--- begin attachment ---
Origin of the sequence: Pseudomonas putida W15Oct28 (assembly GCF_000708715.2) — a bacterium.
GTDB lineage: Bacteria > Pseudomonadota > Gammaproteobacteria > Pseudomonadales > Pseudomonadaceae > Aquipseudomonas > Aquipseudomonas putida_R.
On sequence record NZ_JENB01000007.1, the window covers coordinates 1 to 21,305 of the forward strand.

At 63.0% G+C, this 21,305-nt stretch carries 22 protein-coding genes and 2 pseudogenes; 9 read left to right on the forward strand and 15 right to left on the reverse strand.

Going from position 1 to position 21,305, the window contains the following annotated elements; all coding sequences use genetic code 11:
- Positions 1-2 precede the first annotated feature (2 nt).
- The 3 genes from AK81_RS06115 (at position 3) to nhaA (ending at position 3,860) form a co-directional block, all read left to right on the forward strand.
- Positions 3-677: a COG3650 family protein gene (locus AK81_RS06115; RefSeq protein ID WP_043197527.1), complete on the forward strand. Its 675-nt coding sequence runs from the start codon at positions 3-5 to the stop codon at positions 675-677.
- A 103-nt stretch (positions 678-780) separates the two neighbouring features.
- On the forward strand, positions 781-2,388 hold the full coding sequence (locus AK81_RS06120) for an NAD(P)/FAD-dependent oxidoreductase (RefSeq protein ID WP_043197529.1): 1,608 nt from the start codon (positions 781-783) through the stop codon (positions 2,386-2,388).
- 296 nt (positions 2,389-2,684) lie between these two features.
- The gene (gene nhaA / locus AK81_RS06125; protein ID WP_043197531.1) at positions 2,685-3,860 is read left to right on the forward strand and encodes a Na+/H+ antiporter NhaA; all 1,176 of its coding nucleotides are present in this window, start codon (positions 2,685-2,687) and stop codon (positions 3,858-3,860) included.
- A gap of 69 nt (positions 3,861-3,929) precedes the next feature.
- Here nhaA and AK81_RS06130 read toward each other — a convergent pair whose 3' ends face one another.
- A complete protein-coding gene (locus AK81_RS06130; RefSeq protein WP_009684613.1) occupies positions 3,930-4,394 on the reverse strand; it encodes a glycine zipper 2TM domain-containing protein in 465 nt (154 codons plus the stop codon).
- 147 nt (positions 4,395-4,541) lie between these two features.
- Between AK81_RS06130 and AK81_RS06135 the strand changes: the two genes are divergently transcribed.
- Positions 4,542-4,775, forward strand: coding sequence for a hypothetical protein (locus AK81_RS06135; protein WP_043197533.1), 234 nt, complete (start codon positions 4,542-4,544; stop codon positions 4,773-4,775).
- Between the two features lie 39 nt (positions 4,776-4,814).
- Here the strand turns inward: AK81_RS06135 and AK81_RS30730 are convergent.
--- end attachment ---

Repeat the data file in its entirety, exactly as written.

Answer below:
Origin of the sequence: Pseudomonas putida W15Oct28 (assembly GCF_000708715.2) — a bacterium.
GTDB lineage: Bacteria > Pseudomonadota > Gammaproteobacteria > Pseudomonadales > Pseudomonadaceae > Aquipseudomonas > Aquipseudomonas putida_R.
On sequence record NZ_JENB01000007.1, the window covers coordinates 1 to 21,305 of the forward strand.

At 63.0% G+C, this 21,305-nt stretch carries 22 protein-coding genes and 2 pseudogenes; 9 read left to right on the forward strand and 15 right to left on the reverse strand.

Going from position 1 to position 21,305, the window contains the following annotated elements; all coding sequences use genetic code 11:
- Positions 1-2 precede the first annotated feature (2 nt).
- The 3 genes from AK81_RS06115 (at position 3) to nhaA (ending at position 3,860) form a co-directional block, all read left to right on the forward strand.
- Positions 3-677: a COG3650 family protein gene (locus AK81_RS06115; RefSeq protein ID WP_043197527.1), complete on the forward strand. Its 675-nt coding sequence runs from the start codon at positions 3-5 to the stop codon at positions 675-677.
- A 103-nt stretch (positions 678-780) separates the two neighbouring features.
- On the forward strand, positions 781-2,388 hold the full coding sequence (locus AK81_RS06120) for an NAD(P)/FAD-dependent oxidoreductase (RefSeq protein ID WP_043197529.1): 1,608 nt from the start codon (positions 781-783) through the stop codon (positions 2,386-2,388).
- 296 nt (positions 2,389-2,684) lie between these two features.
- The gene (gene nhaA / locus AK81_RS06125; protein ID WP_043197531.1) at positions 2,685-3,860 is read left to right on the forward strand and encodes a Na+/H+ antiporter NhaA; all 1,176 of its coding nucleotides are present in this window, start codon (positions 2,685-2,687) and stop codon (positions 3,858-3,860) included.
- A gap of 69 nt (positions 3,861-3,929) precedes the next feature.
- Here nhaA and AK81_RS06130 read toward each other — a convergent pair whose 3' ends face one another.
- A complete protein-coding gene (locus AK81_RS06130; RefSeq protein WP_009684613.1) occupies positions 3,930-4,394 on the reverse strand; it encodes a glycine zipper 2TM domain-containing protein in 465 nt (154 codons plus the stop codon).
- 147 nt (positions 4,395-4,541) lie between these two features.
- Between AK81_RS06130 and AK81_RS06135 the strand changes: the two genes are divergently transcribed.
- Positions 4,542-4,775, forward strand: coding sequence for a hypothetical protein (locus AK81_RS06135; protein WP_043197533.1), 234 nt, complete (start codon positions 4,542-4,544; stop codon positions 4,773-4,775).
- Between the two features lie 39 nt (positions 4,776-4,814).
- Here the strand turns inward: AK81_RS06135 and AK81_RS30730 are convergent.